OREGON STATE UNIVERSITY

4-H involves Latino families in watershed health effort

04/17/1998

BEAVERTON - When Ivan Camacho saw people in his neighborhood allowing motor oil to spill into storm drains, he did more than get irritated. He got organized.

Now Camacho, a water quality coordinator for the Oregon Department of Environmental Quality, has formed a partnership with the Oregon State University Extension Service's 4-H Program to teach families how they can protect their local watershed and enjoy time together as well.

"It's been a concern for a number of years with me," said Camacho.

The after-school program at Barnes Elementary School in Beaverton is 4-H's first bilingual environmental education program. Simultaneously taught in English and Spanish, it is called "Family Nights at the Creek."

"He just walked in with this great idea for the program," said Beverly Hobbs, an OSU 4-H youth development specialist and the project director of Oregon Outreach, a five-year 4-H effort to involve more members of Oregon's Latino community in 4-H activities.

Hobbs credits Camacho's energy and diplomacy with launching the program at Barnes Elementary School in Beaverton, where about half the students are of Latino heritage.

A native of Mexico and fluent in Spanish, Camacho has overcome cultural and language obstacles that he says may form barriers to participation by Latino families.

"He called every single parent of a Barnes 4th- and 5th-grader who had a phone and invited them personally," Hobbs said. "He knew fliers weren't going to do the trick."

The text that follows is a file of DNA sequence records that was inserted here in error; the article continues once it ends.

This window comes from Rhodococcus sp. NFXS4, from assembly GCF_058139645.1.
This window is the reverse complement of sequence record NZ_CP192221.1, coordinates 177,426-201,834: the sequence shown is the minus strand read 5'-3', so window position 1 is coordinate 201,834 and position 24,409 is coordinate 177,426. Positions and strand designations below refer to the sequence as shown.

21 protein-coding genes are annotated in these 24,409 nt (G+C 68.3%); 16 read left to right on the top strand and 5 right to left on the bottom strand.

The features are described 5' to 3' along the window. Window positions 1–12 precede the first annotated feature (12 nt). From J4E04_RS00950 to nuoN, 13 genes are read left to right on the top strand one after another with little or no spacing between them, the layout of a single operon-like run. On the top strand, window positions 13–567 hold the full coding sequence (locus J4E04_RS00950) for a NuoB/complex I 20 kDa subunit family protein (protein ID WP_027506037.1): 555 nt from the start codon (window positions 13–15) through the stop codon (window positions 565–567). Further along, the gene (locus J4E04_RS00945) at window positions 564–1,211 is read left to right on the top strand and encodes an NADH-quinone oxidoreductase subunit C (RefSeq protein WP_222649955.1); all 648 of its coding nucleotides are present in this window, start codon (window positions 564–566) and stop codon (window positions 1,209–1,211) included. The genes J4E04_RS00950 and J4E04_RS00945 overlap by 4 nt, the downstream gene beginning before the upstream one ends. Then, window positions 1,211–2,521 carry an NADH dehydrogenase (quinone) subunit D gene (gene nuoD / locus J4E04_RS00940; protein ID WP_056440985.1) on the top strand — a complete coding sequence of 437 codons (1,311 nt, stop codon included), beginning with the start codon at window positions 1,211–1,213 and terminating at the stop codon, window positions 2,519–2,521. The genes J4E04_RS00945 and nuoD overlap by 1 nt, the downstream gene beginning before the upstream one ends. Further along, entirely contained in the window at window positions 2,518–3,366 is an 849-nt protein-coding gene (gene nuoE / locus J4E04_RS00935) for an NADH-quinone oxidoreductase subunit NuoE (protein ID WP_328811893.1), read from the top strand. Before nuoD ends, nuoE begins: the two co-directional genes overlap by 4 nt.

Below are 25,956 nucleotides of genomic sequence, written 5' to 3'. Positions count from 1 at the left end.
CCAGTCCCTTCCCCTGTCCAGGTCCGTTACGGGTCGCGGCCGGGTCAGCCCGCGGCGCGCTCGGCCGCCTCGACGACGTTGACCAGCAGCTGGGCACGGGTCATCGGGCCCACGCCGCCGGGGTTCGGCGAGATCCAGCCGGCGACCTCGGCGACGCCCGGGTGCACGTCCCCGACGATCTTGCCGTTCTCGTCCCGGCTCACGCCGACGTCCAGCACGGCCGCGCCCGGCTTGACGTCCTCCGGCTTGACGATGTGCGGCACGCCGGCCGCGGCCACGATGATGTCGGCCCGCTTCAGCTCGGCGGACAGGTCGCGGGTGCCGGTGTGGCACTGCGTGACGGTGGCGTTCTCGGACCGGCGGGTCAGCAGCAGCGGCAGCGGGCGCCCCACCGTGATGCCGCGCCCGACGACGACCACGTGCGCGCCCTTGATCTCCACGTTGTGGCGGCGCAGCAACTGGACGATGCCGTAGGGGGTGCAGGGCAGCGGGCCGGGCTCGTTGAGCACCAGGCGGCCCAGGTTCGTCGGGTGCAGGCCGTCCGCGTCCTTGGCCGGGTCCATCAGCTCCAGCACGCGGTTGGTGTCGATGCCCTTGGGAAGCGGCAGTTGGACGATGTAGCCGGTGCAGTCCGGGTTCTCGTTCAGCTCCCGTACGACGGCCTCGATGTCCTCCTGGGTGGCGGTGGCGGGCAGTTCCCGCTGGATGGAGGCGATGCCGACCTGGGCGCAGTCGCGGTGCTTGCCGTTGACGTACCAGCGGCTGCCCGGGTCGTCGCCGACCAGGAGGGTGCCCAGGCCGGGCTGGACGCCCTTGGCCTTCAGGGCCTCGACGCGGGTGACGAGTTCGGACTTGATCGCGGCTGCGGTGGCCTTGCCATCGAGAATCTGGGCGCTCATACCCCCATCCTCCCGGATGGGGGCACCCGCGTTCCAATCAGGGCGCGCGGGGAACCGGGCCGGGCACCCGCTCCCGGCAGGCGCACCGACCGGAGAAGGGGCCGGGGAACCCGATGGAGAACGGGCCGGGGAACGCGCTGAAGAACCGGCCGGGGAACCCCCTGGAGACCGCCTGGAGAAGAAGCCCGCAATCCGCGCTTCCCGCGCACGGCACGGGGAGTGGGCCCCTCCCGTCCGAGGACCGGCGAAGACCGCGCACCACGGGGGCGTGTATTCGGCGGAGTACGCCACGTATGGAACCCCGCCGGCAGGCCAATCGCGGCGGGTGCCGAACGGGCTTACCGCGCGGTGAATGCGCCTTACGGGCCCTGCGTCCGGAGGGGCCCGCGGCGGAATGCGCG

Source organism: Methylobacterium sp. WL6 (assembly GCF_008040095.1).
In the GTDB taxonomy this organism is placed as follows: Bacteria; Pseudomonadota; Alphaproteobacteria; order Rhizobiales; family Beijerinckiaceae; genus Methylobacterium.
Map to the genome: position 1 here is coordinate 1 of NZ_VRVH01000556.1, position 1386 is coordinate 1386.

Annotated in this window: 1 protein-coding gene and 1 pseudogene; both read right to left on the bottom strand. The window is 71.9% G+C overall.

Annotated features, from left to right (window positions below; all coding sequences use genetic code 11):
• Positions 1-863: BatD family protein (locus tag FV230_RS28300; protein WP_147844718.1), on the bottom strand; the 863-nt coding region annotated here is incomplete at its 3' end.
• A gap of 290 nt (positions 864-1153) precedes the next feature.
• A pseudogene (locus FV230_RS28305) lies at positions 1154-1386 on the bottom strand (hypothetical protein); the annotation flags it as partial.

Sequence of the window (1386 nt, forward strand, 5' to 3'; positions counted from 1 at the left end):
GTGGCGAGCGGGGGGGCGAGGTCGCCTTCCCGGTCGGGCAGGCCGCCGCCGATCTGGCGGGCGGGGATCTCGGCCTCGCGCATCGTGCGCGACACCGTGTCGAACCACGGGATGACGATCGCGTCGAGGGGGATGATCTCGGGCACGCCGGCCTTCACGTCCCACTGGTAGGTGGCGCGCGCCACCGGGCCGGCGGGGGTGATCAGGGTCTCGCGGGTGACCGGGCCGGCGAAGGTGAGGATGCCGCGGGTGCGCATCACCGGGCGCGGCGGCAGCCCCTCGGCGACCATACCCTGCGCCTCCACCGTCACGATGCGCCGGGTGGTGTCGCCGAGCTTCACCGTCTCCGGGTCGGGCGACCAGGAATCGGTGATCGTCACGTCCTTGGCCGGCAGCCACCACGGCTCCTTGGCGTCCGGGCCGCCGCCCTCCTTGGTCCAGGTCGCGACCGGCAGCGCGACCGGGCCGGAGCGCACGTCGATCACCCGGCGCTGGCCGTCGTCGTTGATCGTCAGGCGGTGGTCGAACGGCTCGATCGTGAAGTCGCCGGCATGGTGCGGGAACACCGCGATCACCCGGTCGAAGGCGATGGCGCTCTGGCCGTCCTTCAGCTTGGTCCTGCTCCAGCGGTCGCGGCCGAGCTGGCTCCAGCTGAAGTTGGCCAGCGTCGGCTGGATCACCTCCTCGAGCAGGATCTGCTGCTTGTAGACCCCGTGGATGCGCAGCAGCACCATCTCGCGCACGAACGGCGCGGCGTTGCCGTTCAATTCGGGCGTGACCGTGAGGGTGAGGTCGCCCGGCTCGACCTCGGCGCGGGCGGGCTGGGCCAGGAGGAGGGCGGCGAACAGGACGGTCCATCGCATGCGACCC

Camacho spoke to some families in Spanish and explained the classes would be taught in both Spanish and English and that they would be fun and entertaining as well as educational.

To ensure that, he offered refreshments and door prizes as part of the classroom meetings. Field trips include quarterly outings to Beaverton Creek - which serves as something of an outdoor laboratory - as well as a tour of the Beaverton's wastewater treatment plant.

"We compete with a lot of things," Camacho said. "We need to give a little extra effort."

Since January, Camacho has recruited about two dozen parents and students at Barnes Elementary.

Also involved in the program are Virginia Thompson, 4-H Youth Development Specialist; Washington County 4-H agent Jeanne Brandt, and Esther Lev, Wetlands Conservancy Youth and Adult Educator for 4-H.

On May 2, participants in the "Family Nights at the Creek" program will use stencils to spray-paint the now-familiar fish icon and the message "Dump No Waste - Drains to Stream."

But for the first time, the message also will be stenciled in Spanish to read: "No Tire Basura - Drena Al Rio." Camacho is hoping to get stencils that read "Drains to the Tualatin" in both English and Spanish to make the no dumping message more relevant.

"I think the best is yet to come," Camacho said. "More people are hearing about the program and we're planning to have a show on the local TV."

A field trip planned for June is a canoe trip down the Tualatin River, a waterway whose many pollution problems can be traced to the little bits of pollution that flow off each driveway, lawn and roof along its urban route.

Ultimately, the message that Camacho would like to pass along through the program is that all of us are both the cause - and the solution - to our water quality problems. He is optimistic that this program is a good way to teach people to do "the simple things right" to protect the water everyone shares and everyone needs.